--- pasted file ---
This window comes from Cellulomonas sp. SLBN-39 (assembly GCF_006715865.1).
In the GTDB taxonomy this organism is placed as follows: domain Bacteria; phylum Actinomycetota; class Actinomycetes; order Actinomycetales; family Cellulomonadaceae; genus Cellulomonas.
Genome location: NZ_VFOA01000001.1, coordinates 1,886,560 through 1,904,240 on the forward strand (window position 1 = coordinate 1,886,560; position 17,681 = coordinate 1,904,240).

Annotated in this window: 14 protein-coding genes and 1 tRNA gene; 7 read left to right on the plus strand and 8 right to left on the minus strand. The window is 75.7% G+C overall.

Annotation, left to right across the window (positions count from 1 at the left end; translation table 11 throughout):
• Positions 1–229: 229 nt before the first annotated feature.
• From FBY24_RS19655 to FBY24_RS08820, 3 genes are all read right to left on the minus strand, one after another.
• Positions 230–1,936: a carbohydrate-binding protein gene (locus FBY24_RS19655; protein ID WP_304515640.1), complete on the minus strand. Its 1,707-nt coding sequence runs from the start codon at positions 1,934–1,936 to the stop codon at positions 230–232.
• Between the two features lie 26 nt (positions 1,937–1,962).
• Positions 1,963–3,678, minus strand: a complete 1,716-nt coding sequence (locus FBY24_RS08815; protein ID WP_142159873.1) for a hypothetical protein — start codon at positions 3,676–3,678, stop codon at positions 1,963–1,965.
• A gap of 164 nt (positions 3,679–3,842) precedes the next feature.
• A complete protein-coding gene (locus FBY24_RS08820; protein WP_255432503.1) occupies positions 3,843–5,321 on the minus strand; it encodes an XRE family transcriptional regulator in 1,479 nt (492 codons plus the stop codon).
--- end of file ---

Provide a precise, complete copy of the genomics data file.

This window comes from Cellulomonas sp. SLBN-39 (assembly GCF_006715865.1).
In the GTDB taxonomy this organism is placed as follows: domain Bacteria; phylum Actinomycetota; class Actinomycetes; order Actinomycetales; family Cellulomonadaceae; genus Cellulomonas.
Genome location: NZ_VFOA01000001.1, coordinates 1,886,560 through 1,904,240 on the forward strand (window position 1 = coordinate 1,886,560; position 17,681 = coordinate 1,904,240).

Annotated in this window: 14 protein-coding genes and 1 tRNA gene; 7 read left to right on the plus strand and 8 right to left on the minus strand. The window is 75.7% G+C overall.

Annotation, left to right across the window (positions count from 1 at the left end; translation table 11 throughout):
• Positions 1–229: 229 nt before the first annotated feature.
• From FBY24_RS19655 to FBY24_RS08820, 3 genes are all read right to left on the minus strand, one after another.
• Positions 230–1,936: a carbohydrate-binding protein gene (locus FBY24_RS19655; protein ID WP_304515640.1), complete on the minus strand. Its 1,707-nt coding sequence runs from the start codon at positions 1,934–1,936 to the stop codon at positions 230–232.
• Between the two features lie 26 nt (positions 1,937–1,962).
• Positions 1,963–3,678, minus strand: a complete 1,716-nt coding sequence (locus FBY24_RS08815; protein ID WP_142159873.1) for a hypothetical protein — start codon at positions 3,676–3,678, stop codon at positions 1,963–1,965.
• A gap of 164 nt (positions 3,679–3,842) precedes the next feature.
• A complete protein-coding gene (locus FBY24_RS08820; protein WP_255432503.1) occupies positions 3,843–5,321 on the minus strand; it encodes an XRE family transcriptional regulator in 1,479 nt (492 codons plus the stop codon).